Most SEA practice and research has focused on the pre-decision stages, whereas post-decision follow-up stages such as monitoring, evaluation, and management have been given far less attention. These stages, referred to as SEA follow-up, are integral to making SEA effective and learning-oriented. This paper takes the first step towards a framework for conducting SEA follow-up, by analysing the requirements for ex post activities according to the European SEA Directive (2001/42/EC), reviewing existing experiences and literature on how to perform SEA follow-up, and exploring lessons to be learnt from the adjacent fields of EIA follow-up and policy evaluation. The directive, along with most mainstream applications of SEA, is based on EIA follow-up concepts. However, SEA follow-up displays a number of critical differences, including: an enhanced risk of implementation gaps; a focus on performance rather than compliance; and less direct linkages between decisions and impacts. The paper argues that the SEA Directive is seriously constrained and that a more ambitious interpretation of SEA follow-up is necessary to enable strategic decision making and learning. Lessons from the policy/programme evaluation literature could strengthen SEA follow-up by giving it analytical rigour in relation to establishing causality and providing insights into the use and acceptance of SEA follow-up among decision makers and stakeholders. Further explorations into policy evaluation toolkits, and practical experiences in applying them, are needed to enhance the potential of SEA follow-up in supporting strategic decision making.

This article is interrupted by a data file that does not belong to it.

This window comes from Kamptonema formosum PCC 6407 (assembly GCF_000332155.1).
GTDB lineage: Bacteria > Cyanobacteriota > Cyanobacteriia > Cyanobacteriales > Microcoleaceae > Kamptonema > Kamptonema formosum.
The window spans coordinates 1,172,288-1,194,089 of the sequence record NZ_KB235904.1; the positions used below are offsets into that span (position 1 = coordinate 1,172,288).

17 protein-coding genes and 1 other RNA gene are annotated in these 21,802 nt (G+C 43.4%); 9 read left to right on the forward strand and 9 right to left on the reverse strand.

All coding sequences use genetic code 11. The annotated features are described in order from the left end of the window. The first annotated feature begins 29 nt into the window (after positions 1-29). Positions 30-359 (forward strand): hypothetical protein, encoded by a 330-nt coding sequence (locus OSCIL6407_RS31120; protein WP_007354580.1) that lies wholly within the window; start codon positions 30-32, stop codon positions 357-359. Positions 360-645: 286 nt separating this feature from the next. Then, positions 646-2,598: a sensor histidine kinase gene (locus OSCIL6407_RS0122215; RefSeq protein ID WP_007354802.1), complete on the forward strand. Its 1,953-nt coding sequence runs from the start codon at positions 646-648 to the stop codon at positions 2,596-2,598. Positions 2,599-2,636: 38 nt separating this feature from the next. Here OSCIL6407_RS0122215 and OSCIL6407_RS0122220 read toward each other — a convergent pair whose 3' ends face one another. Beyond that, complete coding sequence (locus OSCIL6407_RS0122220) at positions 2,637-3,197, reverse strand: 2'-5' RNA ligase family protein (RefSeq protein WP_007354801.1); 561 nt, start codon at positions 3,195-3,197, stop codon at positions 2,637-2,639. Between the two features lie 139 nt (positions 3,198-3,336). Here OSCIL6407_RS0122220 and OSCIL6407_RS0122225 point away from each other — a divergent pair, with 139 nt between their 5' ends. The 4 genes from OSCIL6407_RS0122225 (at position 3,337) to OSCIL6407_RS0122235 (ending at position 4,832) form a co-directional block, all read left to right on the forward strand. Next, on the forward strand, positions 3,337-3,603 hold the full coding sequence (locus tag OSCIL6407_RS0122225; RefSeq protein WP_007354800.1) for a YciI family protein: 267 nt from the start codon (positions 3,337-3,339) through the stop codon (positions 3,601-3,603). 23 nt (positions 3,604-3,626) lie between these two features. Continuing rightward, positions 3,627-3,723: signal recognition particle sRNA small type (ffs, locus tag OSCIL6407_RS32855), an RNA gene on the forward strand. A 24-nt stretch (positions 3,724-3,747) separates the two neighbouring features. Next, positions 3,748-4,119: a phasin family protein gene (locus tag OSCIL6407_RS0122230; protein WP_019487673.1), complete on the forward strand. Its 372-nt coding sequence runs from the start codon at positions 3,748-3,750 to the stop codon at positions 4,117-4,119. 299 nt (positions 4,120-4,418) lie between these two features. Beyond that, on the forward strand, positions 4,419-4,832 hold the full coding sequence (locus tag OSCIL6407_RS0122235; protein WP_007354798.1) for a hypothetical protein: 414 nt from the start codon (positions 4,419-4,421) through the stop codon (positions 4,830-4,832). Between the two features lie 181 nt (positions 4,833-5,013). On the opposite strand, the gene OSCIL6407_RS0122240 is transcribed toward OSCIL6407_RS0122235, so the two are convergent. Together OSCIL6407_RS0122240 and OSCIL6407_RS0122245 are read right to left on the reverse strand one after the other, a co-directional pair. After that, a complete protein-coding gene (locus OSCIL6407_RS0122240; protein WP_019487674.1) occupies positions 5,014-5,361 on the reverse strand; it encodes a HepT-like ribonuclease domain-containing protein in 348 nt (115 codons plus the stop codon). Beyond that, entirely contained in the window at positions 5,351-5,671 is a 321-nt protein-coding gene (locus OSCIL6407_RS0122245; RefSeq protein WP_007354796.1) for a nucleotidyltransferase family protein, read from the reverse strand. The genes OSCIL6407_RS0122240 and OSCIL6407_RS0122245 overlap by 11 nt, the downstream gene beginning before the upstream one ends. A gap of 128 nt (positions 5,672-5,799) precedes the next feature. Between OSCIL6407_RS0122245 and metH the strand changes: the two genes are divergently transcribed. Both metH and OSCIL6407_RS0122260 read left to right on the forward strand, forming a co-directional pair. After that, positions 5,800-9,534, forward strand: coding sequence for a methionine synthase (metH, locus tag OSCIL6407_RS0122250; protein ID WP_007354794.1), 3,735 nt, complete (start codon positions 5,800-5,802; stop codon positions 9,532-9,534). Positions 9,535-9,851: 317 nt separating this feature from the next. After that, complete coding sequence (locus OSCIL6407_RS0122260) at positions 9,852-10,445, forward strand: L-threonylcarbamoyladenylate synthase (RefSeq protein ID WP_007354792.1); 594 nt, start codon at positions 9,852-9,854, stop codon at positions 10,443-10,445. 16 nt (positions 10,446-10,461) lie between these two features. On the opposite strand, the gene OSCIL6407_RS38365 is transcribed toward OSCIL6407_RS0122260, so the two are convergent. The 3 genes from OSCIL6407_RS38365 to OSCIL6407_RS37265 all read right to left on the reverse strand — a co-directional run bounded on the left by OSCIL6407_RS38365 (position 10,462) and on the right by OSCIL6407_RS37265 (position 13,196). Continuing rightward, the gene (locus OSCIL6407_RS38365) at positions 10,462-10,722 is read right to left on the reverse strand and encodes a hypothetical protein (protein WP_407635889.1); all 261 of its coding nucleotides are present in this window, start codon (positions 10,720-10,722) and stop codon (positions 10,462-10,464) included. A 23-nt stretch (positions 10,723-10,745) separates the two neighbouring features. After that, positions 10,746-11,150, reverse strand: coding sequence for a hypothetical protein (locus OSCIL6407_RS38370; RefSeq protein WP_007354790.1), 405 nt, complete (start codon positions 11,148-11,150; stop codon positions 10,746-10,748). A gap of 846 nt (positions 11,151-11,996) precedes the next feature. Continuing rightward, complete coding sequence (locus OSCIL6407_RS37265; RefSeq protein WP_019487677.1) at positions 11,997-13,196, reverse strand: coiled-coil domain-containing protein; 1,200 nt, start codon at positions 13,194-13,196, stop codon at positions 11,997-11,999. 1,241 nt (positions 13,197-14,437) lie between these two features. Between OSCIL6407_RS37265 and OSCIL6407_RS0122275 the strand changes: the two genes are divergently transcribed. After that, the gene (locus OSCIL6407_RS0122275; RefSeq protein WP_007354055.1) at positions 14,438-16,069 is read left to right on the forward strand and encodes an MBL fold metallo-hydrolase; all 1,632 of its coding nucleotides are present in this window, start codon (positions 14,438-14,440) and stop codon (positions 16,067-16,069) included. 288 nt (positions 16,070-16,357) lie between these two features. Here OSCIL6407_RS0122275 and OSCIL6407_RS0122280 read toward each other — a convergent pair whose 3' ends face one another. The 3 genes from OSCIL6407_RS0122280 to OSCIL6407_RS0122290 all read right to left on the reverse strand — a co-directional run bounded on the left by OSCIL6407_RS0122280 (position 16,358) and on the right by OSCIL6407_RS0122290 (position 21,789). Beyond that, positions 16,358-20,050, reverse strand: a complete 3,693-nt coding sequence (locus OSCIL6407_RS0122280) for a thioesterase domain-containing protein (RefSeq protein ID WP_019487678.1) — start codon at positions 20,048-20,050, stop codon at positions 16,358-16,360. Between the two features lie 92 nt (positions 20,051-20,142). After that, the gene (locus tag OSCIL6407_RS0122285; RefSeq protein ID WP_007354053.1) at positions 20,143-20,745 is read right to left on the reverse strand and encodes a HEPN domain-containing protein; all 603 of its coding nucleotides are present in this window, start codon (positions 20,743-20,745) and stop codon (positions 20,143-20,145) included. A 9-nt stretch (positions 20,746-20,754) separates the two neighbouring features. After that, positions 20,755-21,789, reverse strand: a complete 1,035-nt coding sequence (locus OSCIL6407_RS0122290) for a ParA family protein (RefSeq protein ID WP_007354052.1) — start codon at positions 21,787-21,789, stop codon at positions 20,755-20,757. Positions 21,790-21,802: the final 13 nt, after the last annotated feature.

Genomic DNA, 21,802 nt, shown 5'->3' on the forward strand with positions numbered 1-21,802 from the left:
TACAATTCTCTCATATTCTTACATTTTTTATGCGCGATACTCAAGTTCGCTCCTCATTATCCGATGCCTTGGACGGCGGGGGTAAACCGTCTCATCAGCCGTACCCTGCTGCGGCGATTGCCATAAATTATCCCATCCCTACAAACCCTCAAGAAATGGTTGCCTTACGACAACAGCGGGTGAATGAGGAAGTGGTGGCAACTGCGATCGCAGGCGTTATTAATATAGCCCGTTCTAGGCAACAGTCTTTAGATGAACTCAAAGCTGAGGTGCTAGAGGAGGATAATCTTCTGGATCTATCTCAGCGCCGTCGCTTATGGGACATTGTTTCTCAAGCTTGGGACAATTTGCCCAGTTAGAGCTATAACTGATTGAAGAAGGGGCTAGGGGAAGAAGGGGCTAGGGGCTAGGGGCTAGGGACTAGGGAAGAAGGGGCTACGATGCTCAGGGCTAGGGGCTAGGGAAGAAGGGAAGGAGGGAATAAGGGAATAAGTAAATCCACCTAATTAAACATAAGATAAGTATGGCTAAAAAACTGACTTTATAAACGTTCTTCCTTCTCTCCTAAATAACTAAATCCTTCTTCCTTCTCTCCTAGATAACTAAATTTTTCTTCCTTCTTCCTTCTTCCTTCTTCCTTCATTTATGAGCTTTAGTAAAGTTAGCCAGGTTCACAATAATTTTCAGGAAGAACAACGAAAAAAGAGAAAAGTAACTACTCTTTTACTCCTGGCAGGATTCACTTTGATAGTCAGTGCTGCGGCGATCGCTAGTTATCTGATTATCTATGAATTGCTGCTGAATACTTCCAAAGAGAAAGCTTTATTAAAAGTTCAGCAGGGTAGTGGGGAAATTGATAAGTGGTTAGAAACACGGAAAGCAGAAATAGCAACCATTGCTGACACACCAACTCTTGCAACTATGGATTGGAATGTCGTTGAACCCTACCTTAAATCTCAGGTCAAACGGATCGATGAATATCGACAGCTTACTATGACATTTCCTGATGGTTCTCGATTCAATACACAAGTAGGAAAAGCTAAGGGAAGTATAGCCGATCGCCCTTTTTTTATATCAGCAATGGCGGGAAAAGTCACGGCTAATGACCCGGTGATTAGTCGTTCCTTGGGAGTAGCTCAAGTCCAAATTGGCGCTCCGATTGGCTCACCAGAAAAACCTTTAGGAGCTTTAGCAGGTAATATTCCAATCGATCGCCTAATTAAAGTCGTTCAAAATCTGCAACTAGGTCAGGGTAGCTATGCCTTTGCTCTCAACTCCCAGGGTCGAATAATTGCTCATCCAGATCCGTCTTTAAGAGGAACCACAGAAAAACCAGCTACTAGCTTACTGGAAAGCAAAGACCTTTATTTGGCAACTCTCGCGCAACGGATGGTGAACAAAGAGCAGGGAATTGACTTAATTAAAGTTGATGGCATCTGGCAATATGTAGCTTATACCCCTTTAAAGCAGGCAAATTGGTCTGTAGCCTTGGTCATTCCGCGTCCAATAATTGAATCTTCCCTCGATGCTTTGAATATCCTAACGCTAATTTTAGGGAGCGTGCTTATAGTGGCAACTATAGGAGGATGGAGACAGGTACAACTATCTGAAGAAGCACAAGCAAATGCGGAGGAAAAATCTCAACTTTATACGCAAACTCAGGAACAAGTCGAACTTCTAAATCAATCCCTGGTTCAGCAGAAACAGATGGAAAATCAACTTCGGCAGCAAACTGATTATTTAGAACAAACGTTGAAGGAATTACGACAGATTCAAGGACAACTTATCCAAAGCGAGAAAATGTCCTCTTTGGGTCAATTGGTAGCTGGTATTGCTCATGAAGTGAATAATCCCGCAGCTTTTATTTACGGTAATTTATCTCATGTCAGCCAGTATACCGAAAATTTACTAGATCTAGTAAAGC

|Number of pages||24|
|Journal||Journal of Environmental Assessment Policy and Management|
|Publication status||Published - Dec 2007|
- SEA directive
- SEA follow-up